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VAR and poor second half knock San Jose Earthquakes out of playoff spot

Two years ago the San Jose Earthquakes needed a miracle to get into the MLS Cup playoffs and got it via a last-second stoppage-time goal, then, against Minnesota United on Decision Day.

If the Earthquakes are to return to the postseason for the second time in three years – finishing above the red line in seemingly miraculous fashion given the start to their season as well – they may need another one of those moments in the final two weeks.

San Jose’s 2-1 loss to the Philadelphia Union Wednesday night marked their fourth-straight loss and effectively knocked them back below the playoff line into eighth place in the Western Conference (13-14-5, 44 points), one point shy of now seventh-place FC Dallas (12-11-9, 45 points).

The Earthquakes didn’t necessarily play all too well, specifically in the second half, especially with both Chris Wondolowski and Cristian Espinoza out due to suspension, along with head coach Matias Almeyda – all three were ejected from the Earthquakes’ 3-1 loss at Atlanta United last Saturday. They had chances in the first half and capitalized on one of them, a first-touch goal by Jackson Yueill in the 35th minute.

Once again, VAR hurt the Earthquakes chances at a much-needed win, twice Wednesday night.

The first VAR reversal came in the 46th minute after Magnus Eriksson scored what would’ve been a second goal for San Jose, a crucial one coming out of the halftime break. However, VAR and referee Baldomero Toledo determined that Danny Hoesen was in an offside position on the initial chance on goal by Jackson Yueill, which was eventually deflected by Union keeper Andre Blake and then knocked in by Eriksson.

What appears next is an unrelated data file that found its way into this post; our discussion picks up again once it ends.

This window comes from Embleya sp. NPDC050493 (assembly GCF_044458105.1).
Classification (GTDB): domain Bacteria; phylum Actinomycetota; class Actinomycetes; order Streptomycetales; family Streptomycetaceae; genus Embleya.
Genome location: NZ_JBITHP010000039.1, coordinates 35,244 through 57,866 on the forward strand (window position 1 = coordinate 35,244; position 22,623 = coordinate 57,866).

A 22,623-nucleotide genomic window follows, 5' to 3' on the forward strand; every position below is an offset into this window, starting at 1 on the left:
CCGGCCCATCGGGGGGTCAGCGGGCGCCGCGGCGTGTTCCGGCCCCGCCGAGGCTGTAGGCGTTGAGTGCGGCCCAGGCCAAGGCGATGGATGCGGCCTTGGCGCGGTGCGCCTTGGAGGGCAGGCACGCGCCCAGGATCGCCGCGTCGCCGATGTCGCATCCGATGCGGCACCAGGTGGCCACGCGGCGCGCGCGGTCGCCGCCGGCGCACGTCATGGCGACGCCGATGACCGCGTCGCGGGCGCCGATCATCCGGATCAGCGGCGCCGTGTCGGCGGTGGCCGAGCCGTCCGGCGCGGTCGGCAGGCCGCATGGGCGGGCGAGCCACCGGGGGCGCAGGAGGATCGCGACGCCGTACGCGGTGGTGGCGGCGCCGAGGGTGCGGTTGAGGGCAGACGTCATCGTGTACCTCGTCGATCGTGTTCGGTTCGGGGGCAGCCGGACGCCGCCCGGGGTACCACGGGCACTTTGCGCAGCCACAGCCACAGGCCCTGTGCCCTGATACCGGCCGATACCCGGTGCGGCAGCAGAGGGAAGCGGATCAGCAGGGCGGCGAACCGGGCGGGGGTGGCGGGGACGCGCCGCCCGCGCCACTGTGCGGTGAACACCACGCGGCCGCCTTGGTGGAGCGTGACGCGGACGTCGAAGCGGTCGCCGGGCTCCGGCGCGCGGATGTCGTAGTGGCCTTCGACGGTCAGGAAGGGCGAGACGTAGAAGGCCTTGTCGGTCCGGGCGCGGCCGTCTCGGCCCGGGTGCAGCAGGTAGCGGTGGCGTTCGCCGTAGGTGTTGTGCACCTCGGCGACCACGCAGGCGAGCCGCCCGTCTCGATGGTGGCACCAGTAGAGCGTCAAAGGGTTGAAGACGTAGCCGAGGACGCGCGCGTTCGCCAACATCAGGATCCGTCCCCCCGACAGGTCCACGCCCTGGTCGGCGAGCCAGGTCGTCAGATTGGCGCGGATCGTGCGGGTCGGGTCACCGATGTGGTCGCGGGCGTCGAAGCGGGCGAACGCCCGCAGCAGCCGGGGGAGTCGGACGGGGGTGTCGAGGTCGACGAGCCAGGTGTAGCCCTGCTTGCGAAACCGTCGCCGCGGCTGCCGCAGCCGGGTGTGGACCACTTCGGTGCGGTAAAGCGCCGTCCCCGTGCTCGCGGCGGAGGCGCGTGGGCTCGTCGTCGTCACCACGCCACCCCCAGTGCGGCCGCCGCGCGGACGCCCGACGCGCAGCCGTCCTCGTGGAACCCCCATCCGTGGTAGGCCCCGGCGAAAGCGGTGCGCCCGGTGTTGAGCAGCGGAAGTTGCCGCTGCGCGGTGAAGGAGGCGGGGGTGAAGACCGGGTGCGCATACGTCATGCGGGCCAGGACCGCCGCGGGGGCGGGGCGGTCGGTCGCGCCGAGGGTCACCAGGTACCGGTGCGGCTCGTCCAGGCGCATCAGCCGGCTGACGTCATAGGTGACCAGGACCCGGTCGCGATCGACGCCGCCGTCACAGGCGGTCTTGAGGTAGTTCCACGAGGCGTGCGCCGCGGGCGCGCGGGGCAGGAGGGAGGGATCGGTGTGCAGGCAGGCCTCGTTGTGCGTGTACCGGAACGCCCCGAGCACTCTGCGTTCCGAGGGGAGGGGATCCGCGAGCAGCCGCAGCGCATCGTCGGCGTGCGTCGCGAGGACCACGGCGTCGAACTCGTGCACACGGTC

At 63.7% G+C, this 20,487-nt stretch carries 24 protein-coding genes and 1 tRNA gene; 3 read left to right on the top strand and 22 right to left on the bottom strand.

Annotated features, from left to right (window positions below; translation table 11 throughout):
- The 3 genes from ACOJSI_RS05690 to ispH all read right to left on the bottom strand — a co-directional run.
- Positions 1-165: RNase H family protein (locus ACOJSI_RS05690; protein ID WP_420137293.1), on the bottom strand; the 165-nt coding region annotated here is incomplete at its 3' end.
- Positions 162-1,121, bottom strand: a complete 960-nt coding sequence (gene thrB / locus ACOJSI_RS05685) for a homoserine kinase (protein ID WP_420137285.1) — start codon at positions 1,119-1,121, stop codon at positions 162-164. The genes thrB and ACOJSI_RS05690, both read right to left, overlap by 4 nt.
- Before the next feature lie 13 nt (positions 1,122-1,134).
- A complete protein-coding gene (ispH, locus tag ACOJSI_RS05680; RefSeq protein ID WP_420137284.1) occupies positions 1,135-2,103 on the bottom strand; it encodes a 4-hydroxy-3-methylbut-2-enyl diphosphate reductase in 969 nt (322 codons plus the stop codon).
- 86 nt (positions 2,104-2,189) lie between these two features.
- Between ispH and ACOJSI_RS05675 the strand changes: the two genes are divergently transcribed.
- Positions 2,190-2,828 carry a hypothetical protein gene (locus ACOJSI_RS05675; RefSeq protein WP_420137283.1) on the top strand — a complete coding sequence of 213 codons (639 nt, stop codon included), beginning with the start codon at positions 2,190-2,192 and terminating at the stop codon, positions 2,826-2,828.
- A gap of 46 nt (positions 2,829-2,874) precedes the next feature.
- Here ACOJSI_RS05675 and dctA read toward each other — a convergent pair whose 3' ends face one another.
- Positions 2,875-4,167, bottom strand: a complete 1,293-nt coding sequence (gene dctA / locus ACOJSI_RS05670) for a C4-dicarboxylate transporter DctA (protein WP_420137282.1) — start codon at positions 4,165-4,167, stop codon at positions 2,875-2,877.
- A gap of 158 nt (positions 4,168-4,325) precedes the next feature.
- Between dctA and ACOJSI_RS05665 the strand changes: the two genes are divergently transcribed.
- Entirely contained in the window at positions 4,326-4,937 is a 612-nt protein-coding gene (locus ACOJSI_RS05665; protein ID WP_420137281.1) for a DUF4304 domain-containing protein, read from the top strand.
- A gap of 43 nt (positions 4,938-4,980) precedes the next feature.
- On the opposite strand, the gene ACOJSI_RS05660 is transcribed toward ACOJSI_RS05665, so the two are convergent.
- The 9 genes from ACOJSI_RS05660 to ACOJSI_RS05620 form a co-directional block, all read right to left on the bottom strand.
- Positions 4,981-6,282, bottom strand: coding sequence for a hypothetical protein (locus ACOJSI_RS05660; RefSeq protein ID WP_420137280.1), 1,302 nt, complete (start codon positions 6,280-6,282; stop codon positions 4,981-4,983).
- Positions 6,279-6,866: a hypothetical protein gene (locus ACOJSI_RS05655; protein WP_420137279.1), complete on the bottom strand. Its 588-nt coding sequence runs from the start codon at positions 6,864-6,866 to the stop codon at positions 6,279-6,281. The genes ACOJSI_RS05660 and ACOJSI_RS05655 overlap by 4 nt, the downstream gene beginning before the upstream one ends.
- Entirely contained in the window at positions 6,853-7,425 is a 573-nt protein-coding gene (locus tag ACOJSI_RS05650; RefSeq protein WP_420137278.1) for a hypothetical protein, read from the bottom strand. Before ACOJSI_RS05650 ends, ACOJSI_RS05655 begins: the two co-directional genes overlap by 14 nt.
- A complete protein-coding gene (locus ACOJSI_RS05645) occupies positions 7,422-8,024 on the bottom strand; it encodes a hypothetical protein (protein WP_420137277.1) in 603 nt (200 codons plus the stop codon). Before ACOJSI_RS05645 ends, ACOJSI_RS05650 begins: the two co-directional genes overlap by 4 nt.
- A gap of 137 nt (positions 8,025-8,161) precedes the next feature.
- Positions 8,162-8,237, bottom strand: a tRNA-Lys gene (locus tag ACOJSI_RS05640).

The second, and even more crucial VAR decision came in the 83rd minute after VAR determined that Aurelien Collin didn’t illegally tackle Andres Rios out of the back of the 18-yard box, nullifying an original call for a penalty kick, one that would’ve equalized the match for San Jose after they allowed a pair of goals to the Union in the 70th and 76th minute.

Earthquakes fans retaliated with their inappropriate chants and threw bottles onto the field after the negated penalty.

“There’s always controversial calls in every game that we have. Sometimes they go in your favor, sometimes they go against you,” Union head coach Jim Curtain said after the match. “The intention of VAR is to get plays right, for the most part, I think it does.

“But throwing things onto the field is a tough situation for anybody. To be honest, I think they should’ve cleared us off the field just for the safety of the players.”

Nobody from the San Jose Earthquakes locker room spoke to the media after the match.

The Earthquakes run to the playoffs became a bit more complicated following Wednesday night’s blown loss. They’ll need wins against both Seattle and at Portland if they want to return to the playoffs for the first time since 2017. Seattle clinched their spot in the playoffs with the Quakes loss and Portland’s 2-2 draw against New England Wednesday night.